The calculus of how all these features — their availability and their effectiveness — stack up to the camera’s price is subjective, but generally, we look for the best features for the lowest price. In some cases, cameras with slightly lower review scores will be better for certain use cases than those with slightly higher scores. For instance, a fantastic indoor camera, like the Wyze Cam Pan v2, would be a terrible device to use outdoors.

To address this complexity, at the end of each review we try to provide ideas for the kinds of person who might find the camera in question most or least useful, and we provide lists like this one to help explore those options more thoroughly.

Home security camera FAQs

Here are the answers to some of the most common questions about home security cameras. If you have any others, feel free to reach out on Twitter (@david_p_priest) or you can email me from my author page (just click the little orange envelope).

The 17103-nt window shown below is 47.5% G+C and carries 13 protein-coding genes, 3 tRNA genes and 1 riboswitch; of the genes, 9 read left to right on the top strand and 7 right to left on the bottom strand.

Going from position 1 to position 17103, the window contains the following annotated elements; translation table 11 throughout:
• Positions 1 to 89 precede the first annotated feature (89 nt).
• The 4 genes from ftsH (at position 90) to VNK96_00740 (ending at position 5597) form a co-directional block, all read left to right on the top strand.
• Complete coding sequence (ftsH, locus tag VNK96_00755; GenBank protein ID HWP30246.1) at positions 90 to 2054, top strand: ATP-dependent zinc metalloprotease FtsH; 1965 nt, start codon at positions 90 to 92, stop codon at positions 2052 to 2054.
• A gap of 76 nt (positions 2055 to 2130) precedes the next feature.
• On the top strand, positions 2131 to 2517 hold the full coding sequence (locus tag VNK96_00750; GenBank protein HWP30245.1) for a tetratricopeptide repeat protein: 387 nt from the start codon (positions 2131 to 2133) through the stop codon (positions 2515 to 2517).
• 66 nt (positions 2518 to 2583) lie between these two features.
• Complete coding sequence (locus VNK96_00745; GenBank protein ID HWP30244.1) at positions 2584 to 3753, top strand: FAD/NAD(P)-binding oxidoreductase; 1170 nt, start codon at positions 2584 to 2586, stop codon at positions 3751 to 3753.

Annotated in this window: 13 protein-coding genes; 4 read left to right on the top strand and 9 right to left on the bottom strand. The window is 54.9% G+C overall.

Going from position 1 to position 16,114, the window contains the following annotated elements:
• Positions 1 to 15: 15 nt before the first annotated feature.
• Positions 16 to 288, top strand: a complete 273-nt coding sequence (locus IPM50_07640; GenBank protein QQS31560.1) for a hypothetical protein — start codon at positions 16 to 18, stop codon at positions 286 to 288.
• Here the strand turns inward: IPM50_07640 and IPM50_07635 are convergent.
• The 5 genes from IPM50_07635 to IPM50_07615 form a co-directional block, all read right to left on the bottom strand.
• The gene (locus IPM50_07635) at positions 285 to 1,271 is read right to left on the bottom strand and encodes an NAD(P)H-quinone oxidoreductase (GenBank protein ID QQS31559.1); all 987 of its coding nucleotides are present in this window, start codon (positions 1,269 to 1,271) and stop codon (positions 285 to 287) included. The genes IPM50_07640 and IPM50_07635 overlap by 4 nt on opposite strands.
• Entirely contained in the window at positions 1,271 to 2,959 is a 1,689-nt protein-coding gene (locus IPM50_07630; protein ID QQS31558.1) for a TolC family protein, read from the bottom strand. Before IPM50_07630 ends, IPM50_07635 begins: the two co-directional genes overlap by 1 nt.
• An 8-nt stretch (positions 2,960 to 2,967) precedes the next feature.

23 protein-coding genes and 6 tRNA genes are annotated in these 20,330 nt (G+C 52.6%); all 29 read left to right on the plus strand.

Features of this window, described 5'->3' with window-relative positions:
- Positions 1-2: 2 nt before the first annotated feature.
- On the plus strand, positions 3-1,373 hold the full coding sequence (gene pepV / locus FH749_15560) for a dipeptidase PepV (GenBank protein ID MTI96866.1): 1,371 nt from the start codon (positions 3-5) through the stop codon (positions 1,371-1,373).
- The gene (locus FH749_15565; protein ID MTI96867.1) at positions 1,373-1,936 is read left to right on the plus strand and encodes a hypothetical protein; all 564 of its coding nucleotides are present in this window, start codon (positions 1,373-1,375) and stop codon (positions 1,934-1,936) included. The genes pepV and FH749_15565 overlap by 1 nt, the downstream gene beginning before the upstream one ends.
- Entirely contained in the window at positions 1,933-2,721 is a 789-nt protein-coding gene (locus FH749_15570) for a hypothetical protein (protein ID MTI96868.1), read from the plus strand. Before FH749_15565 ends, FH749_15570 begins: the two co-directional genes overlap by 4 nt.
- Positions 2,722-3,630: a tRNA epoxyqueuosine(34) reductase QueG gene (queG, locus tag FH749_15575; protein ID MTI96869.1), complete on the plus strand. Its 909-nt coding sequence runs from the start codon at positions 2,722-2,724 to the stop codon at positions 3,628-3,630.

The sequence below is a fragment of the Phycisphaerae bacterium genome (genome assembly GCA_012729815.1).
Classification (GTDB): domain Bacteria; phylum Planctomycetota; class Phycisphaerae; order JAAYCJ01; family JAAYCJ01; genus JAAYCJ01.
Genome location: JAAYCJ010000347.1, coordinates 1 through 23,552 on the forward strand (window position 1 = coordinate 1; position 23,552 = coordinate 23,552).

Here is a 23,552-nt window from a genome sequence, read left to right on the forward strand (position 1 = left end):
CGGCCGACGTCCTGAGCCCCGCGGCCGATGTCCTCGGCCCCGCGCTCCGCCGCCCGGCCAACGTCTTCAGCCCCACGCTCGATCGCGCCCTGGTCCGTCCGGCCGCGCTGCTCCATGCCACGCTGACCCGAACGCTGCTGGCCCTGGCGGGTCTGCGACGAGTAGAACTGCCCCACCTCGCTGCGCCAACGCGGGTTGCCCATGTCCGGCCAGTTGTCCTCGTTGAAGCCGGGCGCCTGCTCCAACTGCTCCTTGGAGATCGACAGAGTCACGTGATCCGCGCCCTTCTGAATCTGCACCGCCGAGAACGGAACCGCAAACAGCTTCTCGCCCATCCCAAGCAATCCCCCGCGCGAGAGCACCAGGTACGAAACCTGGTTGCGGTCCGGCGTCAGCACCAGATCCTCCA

What’s the difference between security cameras and surveillance cameras?

A lot of the terminology when talking about security and surveillance cameras can be hard to track, not least because people use the terms informally and interchangeably all the time. Basically, surveillance cameras are usually used with CCTV, in businesses and where there is continuous recording. They are meant to record acts as they happen, so they can be investigated later. Home security cameras, by contrast, are often motion-triggered and connected to cloud storage. Often, people install them primarily to deter would-be burglars.

Can wireless cameras work without internet?

Many wireless cameras in 2022 cannot fully function without an internet connection. Some cameras — especially those that are part of a larger home security system — use alternative radio protocols to transfer information. Those cameras will require a separate hub. Other cameras, if they have local storage, will be able to record and store footage — on a microSD card, for example — even if the internet is out. All that said, most wireless cameras will require Wi-Fi to use all their features as intended.